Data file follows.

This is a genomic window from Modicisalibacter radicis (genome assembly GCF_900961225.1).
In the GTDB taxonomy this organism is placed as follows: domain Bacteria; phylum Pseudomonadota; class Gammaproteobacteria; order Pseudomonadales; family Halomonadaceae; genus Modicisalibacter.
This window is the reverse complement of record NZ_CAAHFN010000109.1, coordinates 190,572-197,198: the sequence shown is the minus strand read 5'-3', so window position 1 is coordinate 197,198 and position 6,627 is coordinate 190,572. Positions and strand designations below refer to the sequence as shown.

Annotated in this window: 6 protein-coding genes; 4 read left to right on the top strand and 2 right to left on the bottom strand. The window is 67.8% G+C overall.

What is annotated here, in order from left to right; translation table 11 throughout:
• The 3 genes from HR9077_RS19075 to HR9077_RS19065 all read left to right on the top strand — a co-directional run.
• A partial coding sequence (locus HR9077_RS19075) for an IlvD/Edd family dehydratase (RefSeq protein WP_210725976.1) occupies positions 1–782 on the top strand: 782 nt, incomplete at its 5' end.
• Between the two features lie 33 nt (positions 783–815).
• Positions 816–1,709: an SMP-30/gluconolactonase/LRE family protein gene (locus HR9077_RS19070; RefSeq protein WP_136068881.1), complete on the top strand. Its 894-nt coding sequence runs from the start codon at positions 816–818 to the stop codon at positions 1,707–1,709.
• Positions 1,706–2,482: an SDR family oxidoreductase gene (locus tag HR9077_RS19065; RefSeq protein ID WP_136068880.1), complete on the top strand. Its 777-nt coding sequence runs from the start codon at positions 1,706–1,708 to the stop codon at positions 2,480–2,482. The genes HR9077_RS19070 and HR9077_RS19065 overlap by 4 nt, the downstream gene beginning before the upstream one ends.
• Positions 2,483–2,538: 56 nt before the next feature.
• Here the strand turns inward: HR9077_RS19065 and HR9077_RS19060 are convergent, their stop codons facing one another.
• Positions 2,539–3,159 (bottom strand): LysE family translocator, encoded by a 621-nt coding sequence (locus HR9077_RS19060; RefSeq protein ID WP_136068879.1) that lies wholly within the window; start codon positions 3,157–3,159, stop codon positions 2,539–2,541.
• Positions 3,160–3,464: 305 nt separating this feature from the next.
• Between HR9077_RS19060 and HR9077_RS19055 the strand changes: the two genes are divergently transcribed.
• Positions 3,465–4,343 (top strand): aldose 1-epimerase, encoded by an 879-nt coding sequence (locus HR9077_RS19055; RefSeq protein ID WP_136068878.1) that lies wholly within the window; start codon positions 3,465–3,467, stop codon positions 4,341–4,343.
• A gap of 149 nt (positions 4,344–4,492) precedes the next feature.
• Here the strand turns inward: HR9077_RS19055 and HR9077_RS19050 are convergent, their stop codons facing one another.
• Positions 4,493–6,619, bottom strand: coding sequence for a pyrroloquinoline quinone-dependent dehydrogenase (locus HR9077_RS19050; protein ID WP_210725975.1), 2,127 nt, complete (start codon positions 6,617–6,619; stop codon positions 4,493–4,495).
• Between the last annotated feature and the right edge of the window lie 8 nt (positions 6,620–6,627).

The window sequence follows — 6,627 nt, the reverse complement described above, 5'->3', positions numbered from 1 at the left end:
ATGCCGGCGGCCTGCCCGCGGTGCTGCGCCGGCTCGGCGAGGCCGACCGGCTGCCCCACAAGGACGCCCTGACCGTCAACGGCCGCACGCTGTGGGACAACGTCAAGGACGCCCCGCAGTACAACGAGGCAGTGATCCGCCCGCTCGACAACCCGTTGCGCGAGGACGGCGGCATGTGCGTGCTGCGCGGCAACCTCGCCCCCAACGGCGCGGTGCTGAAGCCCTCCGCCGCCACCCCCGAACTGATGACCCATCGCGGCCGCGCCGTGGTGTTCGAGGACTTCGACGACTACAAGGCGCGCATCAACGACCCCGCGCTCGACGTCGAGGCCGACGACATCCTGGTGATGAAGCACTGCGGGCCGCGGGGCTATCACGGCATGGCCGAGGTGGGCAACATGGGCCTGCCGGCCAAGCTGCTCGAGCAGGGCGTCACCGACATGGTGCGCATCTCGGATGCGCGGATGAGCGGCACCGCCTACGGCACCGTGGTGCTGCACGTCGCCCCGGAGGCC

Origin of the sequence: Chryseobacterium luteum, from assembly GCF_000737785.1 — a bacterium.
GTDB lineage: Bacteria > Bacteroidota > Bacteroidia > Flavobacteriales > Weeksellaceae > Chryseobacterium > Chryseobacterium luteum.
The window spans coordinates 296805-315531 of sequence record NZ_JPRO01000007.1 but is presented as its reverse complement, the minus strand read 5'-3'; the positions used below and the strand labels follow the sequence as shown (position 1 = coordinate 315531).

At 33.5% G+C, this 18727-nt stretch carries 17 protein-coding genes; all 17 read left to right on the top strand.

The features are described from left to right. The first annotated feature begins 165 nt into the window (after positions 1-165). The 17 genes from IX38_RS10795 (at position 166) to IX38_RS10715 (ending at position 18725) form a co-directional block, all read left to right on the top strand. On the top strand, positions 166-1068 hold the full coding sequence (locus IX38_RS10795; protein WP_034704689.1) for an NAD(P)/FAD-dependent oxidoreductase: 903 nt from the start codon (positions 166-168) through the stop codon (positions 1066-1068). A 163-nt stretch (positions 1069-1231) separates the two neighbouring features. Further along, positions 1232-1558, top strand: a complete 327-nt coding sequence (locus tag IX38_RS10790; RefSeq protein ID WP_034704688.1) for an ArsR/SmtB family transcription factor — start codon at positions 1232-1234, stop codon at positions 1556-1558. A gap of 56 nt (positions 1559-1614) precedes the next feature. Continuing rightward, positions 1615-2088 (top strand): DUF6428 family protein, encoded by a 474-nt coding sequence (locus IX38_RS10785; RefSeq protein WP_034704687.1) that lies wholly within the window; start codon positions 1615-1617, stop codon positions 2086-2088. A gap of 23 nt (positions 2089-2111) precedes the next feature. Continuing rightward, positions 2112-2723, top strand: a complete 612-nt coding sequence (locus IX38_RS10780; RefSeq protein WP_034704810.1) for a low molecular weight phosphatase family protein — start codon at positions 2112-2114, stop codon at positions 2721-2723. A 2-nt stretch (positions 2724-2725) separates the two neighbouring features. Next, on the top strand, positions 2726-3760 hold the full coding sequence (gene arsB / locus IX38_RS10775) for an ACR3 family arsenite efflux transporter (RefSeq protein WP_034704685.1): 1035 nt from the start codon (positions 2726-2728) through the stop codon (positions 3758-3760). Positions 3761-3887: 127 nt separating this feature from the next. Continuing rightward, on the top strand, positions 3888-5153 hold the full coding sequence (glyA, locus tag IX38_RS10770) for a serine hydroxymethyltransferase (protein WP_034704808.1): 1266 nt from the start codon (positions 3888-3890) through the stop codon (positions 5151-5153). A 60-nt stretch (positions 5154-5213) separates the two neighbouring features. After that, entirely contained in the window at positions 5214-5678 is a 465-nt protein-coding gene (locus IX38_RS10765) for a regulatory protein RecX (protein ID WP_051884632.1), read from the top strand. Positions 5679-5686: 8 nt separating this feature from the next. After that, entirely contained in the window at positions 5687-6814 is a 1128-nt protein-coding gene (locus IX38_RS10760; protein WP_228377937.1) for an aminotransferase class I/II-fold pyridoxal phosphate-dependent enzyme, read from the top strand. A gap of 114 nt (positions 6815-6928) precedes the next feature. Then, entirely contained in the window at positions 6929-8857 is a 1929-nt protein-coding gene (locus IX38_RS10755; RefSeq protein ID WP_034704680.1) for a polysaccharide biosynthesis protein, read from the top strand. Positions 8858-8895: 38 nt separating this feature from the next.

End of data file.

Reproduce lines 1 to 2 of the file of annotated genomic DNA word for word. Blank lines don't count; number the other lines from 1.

This is a genomic window from Modicisalibacter radicis (genome assembly GCF_900961225.1).
In the GTDB taxonomy this organism is placed as follows: domain Bacteria; phylum Pseudomonadota; class Gammaproteobacteria; order Pseudomonadales; family Halomonadaceae; genus Modicisalibacter.